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Ceramics: What is Information Literacy?

Information Literacy: The Perils of Online Research

Information Literacy: The Perils of Online Research (21:37)

Description: In a world of information overload, information literacy has become a survival skill. But what exactly does information literacy mean? With a focus on the Internet, this video explains how to conduct solid online research by collecting information in an organized, efficient, and ethical way.

What does "information literacy" mean for me as a student?

What is “information literacy”?

“Information Literacy,” along with its other components “critical thinking,” “learning styles,” “pedagogic models” “effective instruction,” and “effective learning,” among other terms, can seem like empty, overwhelming catch-all buzzwords to a student fist hearing about this (information literacy itself is part of a larger trend in education to move teaching & learning from teacher-centered instruction to student-centered instruction & learning, using diverse technologies, teaching & learning models, methods and assessments); however, to get some perspective, we will narrow it down to five skills a student should have when conducting research. We define ‘research’ as a sustained process of investigation to fulfill an “information need” or lack of knowledge.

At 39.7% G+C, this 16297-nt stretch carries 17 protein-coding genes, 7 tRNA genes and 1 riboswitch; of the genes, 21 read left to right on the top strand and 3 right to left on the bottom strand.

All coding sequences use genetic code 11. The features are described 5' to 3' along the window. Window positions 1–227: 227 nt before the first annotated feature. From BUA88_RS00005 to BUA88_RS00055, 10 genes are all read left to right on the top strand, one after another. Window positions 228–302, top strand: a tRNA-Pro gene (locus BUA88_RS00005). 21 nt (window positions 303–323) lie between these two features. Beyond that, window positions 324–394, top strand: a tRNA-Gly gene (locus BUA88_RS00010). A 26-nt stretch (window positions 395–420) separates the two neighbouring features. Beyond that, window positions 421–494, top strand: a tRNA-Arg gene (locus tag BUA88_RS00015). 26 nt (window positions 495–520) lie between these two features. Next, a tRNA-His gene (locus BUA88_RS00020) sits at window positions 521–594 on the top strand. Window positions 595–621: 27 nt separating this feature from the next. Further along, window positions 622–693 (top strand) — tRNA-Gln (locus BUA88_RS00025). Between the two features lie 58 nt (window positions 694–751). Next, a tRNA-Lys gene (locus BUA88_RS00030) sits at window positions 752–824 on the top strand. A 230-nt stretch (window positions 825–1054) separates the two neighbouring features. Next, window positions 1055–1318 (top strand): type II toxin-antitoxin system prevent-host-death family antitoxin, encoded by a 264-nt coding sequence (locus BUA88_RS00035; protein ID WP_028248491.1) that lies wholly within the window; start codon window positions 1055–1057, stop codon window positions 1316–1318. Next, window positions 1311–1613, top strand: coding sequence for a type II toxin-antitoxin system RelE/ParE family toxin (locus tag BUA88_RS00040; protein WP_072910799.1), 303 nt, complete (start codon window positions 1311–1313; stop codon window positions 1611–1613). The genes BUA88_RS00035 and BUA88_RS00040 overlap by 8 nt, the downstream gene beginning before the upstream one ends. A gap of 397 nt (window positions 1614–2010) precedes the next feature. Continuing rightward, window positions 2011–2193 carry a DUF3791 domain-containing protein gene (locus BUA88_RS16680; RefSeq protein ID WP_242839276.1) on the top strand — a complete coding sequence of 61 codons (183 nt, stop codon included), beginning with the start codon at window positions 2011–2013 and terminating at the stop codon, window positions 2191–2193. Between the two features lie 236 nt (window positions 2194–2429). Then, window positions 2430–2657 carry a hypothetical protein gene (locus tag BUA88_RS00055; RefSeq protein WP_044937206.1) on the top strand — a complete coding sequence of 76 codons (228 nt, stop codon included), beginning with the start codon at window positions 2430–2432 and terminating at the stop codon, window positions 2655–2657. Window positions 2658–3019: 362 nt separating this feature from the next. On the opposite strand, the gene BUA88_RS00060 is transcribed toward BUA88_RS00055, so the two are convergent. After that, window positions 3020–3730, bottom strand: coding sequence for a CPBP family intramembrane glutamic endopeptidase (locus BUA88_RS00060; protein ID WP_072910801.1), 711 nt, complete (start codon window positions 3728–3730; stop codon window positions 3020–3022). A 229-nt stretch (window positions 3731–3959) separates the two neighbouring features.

To put it simply, “information literate” people can find appropriate information, use it appropriately, and understand how and why they do these things.

Different people and organizations expand this concept in slightly different ways.  The Association of College and Research Libraries breaks it into five progressive categories (ALA, 2015).


1.  The first step is to be able to know what information is needed: How much information is needed, what type of information, when it is from., etc.

2.  Then the student needs to be able to find this information.  If they need to use newspaper articles within the past five years, then they need to know how to find that, similarly with original reports from a hundred years ago.

3.  The student must be able to understand the information so as to evaluate and assimilate information.  The information literate student can determine whether information has value and add the valuable information to their knowledge of the subject.

4.  The student can use the information for their purposes.

5.  When the student is using the information, they are doing so correctly, without plagiarizing or distributing restricted information.



American Library Association (ALA). 2015. Information Literacy Competency Standards for Higher Education. Retrieved from

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